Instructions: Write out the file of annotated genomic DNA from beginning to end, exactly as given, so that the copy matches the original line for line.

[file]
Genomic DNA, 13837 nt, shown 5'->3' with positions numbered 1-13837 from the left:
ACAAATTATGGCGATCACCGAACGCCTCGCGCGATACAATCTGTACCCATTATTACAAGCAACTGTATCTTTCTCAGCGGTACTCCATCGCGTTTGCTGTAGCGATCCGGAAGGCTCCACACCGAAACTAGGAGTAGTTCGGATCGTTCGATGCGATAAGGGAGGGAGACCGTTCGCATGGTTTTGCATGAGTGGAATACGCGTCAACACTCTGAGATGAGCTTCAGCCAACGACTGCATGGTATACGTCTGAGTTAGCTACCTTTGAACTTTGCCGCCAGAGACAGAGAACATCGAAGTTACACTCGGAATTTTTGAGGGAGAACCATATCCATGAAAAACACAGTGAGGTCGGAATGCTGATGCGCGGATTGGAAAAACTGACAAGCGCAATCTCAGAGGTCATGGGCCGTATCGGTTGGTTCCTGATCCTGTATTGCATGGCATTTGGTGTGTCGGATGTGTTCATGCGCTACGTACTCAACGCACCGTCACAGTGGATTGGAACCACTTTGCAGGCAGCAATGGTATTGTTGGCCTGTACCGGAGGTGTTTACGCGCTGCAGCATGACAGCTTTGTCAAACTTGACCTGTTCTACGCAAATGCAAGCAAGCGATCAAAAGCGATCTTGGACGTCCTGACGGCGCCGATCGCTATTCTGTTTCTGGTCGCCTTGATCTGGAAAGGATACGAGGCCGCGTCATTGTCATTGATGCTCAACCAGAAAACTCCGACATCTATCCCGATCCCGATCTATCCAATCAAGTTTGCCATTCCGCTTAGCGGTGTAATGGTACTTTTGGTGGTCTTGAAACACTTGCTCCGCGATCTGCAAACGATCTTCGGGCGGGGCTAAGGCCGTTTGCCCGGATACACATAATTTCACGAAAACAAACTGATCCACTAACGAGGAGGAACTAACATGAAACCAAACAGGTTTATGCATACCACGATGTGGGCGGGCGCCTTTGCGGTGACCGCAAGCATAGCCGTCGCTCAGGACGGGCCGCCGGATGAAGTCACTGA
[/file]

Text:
Genomic DNA, 13837 nt, shown 5'->3' with positions numbered 1-13837 from the left:
ACAAATTATGGCGATCACCGAACGCCTCGCGCGATACAATCTGTACCCATTATTACAAGCAACTGTATCTTTCTCAGCGGTACTCCATCGCGTTTGCTGTAGCGATCCGGAAGGCTCCACACCGAAACTAGGAGTAGTTCGGATCGTTCGATGCGATAAGGGAGGGAGACCGTTCGCATGGTTTTGCATGAGTGGAATACGCGTCAACACTCTGAGATGAGCTTCAGCCAACGACTGCATGGTATACGTCTGAGTTAGCTACCTTTGAACTTTGCCGCCAGAGACAGAGAACATCGAAGTTACACTCGGAATTTTTGAGGGAGAACCATATCCATGAAAAACACAGTGAGGTCGGAATGCTGATGCGCGGATTGGAAAAACTGACAAGCGCAATCTCAGAGGTCATGGGCCGTATCGGTTGGTTCCTGATCCTGTATTGCATGGCATTTGGTGTGTCGGATGTGTTCATGCGCTACGTACTCAACGCACCGTCACAGTGGATTGGAACCACTTTGCAGGCAGCAATGGTATTGTTGGCCTGTACCGGAGGTGTTTACGCGCTGCAGCATGACAGCTTTGTCAAACTTGACCTGTTCTACGCAAATGCAAGCAAGCGATCAAAAGCGATCTTGGACGTCCTGACGGCGCCGATCGCTATTCTGTTTCTGGTCGCCTTGATCTGGAAAGGATACGAGGCCGCGTCATTGTCATTGATGCTCAACCAGAAAACTCCGACATCTATCCCGATCCCGATCTATCCAATCAAGTTTGCCATTCCGCTTAGCGGTGTAATGGTACTTTTGGTGGTCTTGAAACACTTGCTCCGCGATCTGCAAACGATCTTCGGGCGGGGCTAAGGCCGTTTGCCCGGATACACATAATTTCACGAAAACAAACTGATCCACTAACGAGGAGGAACTAACATGAAACCAAACAGGTTTATGCATACCACGATGTGGGCGGGCGCCTTTGCGGTGACCGCAAGCATAGCCGTCGCTCAGGACGGGCCGCCGGATGAAGTCACTGA